America and West Indies: May 1721, 16-31

Calendar of State Papers Colonial, America and West Indies: Volume 32, 1720-1721. Originally published by His Majesty's Stationery Office, London, 1933.

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, 'America and West Indies: May 1721, 16-31', in Calendar of State Papers Colonial, America and West Indies: Volume 32, 1720-1721, (London, 1933) pp. 306-329. British History Online [accessed 30 May 2024].

. "America and West Indies: May 1721, 16-31", in Calendar of State Papers Colonial, America and West Indies: Volume 32, 1720-1721, (London, 1933) 306-329. British History Online, accessed May 30, 2024,

. "America and West Indies: May 1721, 16-31", Calendar of State Papers Colonial, America and West Indies: Volume 32, 1720-1721, (London, 1933). 306-329. British History Online. Web. 30 May 2024,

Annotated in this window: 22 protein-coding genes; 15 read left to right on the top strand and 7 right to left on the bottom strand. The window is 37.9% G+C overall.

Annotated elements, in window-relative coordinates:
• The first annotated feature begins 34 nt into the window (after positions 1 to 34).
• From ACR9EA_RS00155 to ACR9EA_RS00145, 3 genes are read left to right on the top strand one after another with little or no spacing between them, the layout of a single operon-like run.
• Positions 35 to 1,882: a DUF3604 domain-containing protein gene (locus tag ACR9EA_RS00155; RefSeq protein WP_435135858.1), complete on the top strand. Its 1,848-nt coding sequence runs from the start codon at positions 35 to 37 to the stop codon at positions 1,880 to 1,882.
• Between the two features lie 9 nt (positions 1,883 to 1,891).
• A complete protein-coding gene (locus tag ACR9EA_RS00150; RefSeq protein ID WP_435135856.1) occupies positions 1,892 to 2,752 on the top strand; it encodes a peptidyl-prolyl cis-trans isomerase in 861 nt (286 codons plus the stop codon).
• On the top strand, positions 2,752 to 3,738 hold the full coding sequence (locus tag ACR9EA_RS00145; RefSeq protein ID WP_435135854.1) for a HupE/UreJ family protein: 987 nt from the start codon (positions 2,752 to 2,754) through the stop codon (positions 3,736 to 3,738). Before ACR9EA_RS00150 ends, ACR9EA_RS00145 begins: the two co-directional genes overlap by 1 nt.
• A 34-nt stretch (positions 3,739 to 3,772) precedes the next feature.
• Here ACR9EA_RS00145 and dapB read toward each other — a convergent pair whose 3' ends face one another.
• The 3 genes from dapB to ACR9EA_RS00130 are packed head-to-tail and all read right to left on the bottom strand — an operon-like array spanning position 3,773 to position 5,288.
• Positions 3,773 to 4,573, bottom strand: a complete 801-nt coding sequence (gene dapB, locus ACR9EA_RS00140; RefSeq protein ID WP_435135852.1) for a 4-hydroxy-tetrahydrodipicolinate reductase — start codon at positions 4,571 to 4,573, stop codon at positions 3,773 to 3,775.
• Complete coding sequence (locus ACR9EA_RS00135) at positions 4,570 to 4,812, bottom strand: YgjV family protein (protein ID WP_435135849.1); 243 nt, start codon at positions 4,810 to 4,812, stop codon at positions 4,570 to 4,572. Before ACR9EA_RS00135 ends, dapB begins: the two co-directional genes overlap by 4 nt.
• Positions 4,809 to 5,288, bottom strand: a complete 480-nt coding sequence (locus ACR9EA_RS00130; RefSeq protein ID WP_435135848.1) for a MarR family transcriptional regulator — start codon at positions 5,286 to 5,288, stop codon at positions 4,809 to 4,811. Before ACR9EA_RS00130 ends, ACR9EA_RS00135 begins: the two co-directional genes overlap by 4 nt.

May 1721, 16-31

May 16. 491. J. Bridger to Mr. Popple. Encloses following, in reply to command of the Board to lay before them information as to H.M. woods in New England etc. Learns that the Deputy Surveyor of the woods has suffered many good trees to be cut to the value of £1000 etc. Signed, J. Bridger. Endorsed, Recd. 18th May, 1721, Read 5th July, 1722. Addressed. 1 p. Enclosed,
491. i. Certificate that Mr. Bridger, late Surveyor General of H.M. woods, was voted thanks by the General Assembly of New Hampshire for promoting two Acts for the encouragement of Naval Stores. Testify to his integrity and vigour in prosecuting offenders etc. Dec. 26, 1720. Signed, Saml. Penhallow, Mark Hunking, Geo. Gaffrey, Ric. Wibird, Tho. Packer, Members of Council. Copy. 1 p.